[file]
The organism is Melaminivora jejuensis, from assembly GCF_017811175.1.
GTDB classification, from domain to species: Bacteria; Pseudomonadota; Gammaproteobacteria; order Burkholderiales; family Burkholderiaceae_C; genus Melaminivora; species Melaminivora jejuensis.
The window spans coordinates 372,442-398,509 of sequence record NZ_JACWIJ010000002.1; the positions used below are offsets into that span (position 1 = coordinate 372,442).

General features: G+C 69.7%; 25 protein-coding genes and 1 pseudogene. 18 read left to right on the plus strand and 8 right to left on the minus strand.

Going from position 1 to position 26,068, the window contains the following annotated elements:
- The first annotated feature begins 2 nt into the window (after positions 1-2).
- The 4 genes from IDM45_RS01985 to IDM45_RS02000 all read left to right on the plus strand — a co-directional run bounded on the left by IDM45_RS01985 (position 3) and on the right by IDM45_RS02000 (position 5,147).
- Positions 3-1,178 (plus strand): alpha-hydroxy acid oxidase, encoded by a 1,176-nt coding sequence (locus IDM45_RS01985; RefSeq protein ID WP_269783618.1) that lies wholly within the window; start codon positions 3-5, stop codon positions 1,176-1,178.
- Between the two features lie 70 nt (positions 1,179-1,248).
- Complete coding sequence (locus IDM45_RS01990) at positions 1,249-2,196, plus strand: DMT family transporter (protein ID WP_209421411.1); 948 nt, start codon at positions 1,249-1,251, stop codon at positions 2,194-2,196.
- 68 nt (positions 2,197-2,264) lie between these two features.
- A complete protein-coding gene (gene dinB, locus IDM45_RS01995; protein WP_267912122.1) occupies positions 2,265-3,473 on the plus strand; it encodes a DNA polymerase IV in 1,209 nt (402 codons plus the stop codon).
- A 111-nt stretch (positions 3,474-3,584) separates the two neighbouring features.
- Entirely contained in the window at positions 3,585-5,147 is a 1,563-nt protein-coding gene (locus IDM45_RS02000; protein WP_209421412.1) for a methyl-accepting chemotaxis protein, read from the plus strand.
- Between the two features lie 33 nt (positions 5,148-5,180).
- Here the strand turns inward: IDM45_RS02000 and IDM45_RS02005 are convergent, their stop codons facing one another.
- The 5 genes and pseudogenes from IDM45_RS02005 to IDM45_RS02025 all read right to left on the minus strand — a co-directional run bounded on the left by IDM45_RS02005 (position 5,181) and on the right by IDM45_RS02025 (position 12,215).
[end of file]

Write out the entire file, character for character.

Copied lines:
The organism is Melaminivora jejuensis, from assembly GCF_017811175.1.
GTDB classification, from domain to species: Bacteria; Pseudomonadota; Gammaproteobacteria; order Burkholderiales; family Burkholderiaceae_C; genus Melaminivora; species Melaminivora jejuensis.
The window spans coordinates 372,442-398,509 of sequence record NZ_JACWIJ010000002.1; the positions used below are offsets into that span (position 1 = coordinate 372,442).

General features: G+C 69.7%; 25 protein-coding genes and 1 pseudogene. 18 read left to right on the plus strand and 8 right to left on the minus strand.

Going from position 1 to position 26,068, the window contains the following annotated elements:
- The first annotated feature begins 2 nt into the window (after positions 1-2).
- The 4 genes from IDM45_RS01985 to IDM45_RS02000 all read left to right on the plus strand — a co-directional run bounded on the left by IDM45_RS01985 (position 3) and on the right by IDM45_RS02000 (position 5,147).
- Positions 3-1,178 (plus strand): alpha-hydroxy acid oxidase, encoded by a 1,176-nt coding sequence (locus IDM45_RS01985; RefSeq protein ID WP_269783618.1) that lies wholly within the window; start codon positions 3-5, stop codon positions 1,176-1,178.
- Between the two features lie 70 nt (positions 1,179-1,248).
- Complete coding sequence (locus IDM45_RS01990) at positions 1,249-2,196, plus strand: DMT family transporter (protein ID WP_209421411.1); 948 nt, start codon at positions 1,249-1,251, stop codon at positions 2,194-2,196.
- 68 nt (positions 2,197-2,264) lie between these two features.
- A complete protein-coding gene (gene dinB, locus IDM45_RS01995; protein WP_267912122.1) occupies positions 2,265-3,473 on the plus strand; it encodes a DNA polymerase IV in 1,209 nt (402 codons plus the stop codon).
- A 111-nt stretch (positions 3,474-3,584) separates the two neighbouring features.
- Entirely contained in the window at positions 3,585-5,147 is a 1,563-nt protein-coding gene (locus IDM45_RS02000; protein WP_209421412.1) for a methyl-accepting chemotaxis protein, read from the plus strand.
- Between the two features lie 33 nt (positions 5,148-5,180).
- Here the strand turns inward: IDM45_RS02000 and IDM45_RS02005 are convergent, their stop codons facing one another.
- The 5 genes and pseudogenes from IDM45_RS02005 to IDM45_RS02025 all read right to left on the minus strand — a co-directional run bounded on the left by IDM45_RS02005 (position 5,181) and on the right by IDM45_RS02025 (position 12,215).